That’s 2504 incidents or allegations in the period between 1977, when the Uniting Church was formed, and 2017. This compares with 4445 claims with respect to the Catholic Church between 1950 and 2015. And the Catholic Church is five times larger than the Uniting Church. Moreover, the Royal Commission did not include allegations in the period 1950 to 1977 with respect to the Presbyterian, Congregational and Methodist communities which folded into the Uniting Church in 1977. This would take the number of allegations beyond 2504, especially since it seems that child sexual abuse was at its worst in the 1960s and 1970s.
Evidence presented to the Royal Commission suggests that no real action was taken with respect to a nest of paedophile teachers at the Uniting Church’s Knox Grammar School in Sydney until a group of former students went to New South Wales Police in 2009—over a decade after the establishment of the Melbourne Response.
On the Royal Commission’s own figures, a child was safer in a Catholic institution than a Uniting Church institution any time after 1950. Yet you would not get an idea of this reality by following the reportage of the Royal Commission on the ABC, in Fairfax Media, the Saturday Paper, the Guardian Australia, 60 Minutes, The Project or Paul Murray Live. Allegations against the Jehovah’s Witnesses, on a per capita basis, are dramatically higher than for either the Catholic or the Uniting churches.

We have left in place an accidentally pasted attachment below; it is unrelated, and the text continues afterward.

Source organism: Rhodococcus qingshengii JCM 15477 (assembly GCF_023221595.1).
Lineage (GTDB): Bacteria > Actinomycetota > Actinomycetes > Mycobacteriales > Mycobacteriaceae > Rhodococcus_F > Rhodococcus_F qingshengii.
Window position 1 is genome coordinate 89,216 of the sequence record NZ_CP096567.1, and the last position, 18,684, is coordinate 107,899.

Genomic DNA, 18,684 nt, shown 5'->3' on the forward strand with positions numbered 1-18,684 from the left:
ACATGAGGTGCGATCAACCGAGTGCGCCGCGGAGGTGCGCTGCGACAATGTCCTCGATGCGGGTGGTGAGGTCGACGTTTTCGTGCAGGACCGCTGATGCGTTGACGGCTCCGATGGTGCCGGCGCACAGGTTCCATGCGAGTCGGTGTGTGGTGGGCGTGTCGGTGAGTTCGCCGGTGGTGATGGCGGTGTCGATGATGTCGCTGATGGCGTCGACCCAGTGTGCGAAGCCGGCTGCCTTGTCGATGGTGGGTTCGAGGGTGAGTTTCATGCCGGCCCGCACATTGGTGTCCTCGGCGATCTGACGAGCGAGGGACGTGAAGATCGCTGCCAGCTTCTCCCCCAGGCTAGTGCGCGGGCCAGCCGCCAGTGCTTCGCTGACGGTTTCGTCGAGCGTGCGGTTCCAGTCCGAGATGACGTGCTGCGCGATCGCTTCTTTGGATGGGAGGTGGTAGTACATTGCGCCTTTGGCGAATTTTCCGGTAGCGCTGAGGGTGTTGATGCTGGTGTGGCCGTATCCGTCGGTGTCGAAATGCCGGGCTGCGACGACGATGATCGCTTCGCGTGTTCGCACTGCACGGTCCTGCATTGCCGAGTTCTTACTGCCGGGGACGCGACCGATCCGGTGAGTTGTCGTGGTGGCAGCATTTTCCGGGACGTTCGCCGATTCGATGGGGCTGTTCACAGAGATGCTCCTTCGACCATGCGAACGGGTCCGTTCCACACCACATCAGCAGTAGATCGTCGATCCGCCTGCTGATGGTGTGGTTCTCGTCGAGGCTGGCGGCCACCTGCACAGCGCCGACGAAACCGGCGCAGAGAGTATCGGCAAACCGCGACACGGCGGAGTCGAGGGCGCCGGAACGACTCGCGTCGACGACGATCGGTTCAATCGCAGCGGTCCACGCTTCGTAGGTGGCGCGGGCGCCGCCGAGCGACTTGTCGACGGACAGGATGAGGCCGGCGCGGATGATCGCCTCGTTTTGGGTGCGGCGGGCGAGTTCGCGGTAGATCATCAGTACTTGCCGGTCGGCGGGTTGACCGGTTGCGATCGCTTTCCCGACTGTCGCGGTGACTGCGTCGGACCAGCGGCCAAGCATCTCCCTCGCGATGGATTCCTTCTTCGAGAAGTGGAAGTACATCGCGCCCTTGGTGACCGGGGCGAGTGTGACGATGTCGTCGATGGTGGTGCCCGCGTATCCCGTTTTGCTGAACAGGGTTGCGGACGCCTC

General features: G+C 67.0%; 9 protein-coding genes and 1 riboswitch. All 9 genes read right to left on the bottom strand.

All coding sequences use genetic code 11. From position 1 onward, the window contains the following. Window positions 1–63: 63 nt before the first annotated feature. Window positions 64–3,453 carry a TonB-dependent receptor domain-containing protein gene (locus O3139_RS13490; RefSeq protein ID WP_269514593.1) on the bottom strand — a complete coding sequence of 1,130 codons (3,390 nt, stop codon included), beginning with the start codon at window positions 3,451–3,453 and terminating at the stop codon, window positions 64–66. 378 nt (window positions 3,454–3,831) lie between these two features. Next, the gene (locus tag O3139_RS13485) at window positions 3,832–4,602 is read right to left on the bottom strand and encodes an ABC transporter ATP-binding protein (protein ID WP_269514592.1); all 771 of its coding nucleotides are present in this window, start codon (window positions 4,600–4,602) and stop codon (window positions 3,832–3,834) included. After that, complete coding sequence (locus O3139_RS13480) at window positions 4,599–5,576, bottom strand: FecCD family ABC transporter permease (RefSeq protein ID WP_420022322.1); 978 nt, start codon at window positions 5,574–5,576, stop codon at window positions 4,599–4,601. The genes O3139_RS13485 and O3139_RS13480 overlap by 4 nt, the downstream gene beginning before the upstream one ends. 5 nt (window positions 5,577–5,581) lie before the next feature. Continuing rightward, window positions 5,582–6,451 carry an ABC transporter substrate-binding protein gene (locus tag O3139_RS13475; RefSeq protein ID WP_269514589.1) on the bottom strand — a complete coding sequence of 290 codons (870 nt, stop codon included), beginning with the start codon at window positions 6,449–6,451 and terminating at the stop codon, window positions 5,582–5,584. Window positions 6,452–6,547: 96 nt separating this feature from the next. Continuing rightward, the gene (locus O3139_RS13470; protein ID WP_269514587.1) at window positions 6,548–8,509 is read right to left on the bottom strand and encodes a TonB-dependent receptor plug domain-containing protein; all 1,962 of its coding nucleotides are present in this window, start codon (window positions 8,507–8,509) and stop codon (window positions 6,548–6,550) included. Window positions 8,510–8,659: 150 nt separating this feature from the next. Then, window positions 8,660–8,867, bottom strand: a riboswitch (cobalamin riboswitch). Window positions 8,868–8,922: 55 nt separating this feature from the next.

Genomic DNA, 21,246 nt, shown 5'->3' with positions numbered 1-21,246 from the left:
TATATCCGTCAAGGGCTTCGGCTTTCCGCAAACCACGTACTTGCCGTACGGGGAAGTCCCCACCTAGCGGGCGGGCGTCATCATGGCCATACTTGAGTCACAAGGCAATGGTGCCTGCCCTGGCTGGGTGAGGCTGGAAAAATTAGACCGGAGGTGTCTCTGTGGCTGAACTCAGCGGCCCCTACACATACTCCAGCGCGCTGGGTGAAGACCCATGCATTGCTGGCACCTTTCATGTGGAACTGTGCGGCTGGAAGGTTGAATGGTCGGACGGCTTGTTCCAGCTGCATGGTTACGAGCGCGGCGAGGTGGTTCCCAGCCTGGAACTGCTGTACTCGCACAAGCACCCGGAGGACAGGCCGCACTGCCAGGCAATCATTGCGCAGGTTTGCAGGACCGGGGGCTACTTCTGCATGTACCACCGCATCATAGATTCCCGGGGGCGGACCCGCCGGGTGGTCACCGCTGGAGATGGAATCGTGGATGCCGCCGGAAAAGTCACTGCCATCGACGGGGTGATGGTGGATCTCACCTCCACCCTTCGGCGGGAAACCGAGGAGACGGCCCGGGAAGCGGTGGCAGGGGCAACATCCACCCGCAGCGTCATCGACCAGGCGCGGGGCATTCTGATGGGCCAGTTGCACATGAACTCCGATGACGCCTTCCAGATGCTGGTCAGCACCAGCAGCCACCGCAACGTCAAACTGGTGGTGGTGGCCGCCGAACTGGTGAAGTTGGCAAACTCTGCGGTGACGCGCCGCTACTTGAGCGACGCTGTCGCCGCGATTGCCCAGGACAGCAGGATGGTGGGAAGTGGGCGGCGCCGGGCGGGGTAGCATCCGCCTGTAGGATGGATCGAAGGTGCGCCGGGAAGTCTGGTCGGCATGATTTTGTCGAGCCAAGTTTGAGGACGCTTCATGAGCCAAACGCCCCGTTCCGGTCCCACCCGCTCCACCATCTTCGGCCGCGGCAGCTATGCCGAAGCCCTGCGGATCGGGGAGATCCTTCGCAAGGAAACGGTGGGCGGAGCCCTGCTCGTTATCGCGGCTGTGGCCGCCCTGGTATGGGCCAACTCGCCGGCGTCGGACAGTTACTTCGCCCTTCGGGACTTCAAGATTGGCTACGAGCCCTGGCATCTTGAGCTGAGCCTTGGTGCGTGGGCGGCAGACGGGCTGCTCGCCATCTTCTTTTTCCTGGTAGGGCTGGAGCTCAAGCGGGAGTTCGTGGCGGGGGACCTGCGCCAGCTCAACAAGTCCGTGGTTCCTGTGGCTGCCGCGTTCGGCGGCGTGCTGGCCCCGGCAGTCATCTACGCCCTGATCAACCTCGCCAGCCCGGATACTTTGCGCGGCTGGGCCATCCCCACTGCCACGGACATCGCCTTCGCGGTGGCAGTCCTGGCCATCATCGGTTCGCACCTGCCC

This is not a matter of nit-picking. The Royal Commission has used instances of child sexual abuse in the Catholic Church to inquire into genuine matters of freedom of religion that pertain to Catholicism—apparently with the support of Francis Sullivan. No other institution has been the subject of such scrutiny.
Justice McClellan and his colleagues believe that the Royal Commission is entitled to look into such teachings and practices with respect to the Catholic Church as canon law, clericalism, celibacy, the confessional, psycho-sexual development, seminary training, the Vatican, church history and lay leadership. The justification for all this is that sexual child abuse is exceptional in the Catholic Church. However, this theory falls to pieces once it is realised that child sexual abuse, person to person, was probably greater in the Uniting Church—an institution which has married clergy, no compulsory celibacy, no sacrament of confession, female ministers and in recent times has supported same-sex marriage.
The Royal Commission has not merely focused attention on the Catholic Church’s teachings. It has also interfered with the media. Following one of my columns in the Weekend Australian, the Royal Commission’s chief executive officer Philip Reed wrote to me asserting that I was wrong to claim that Cardinal Pell had been subjected to greater scrutiny than anyone else. My statement was true—but Mr Reed went into denial when his error was pointed out. I understand Mr Reed made a similar complaint to Andrew Bolt. Philip Reed refuses to answer the question as to whether he approached any other media figures in an attempt to influence their comments on the Royal Commission or correct their alleged or real errors.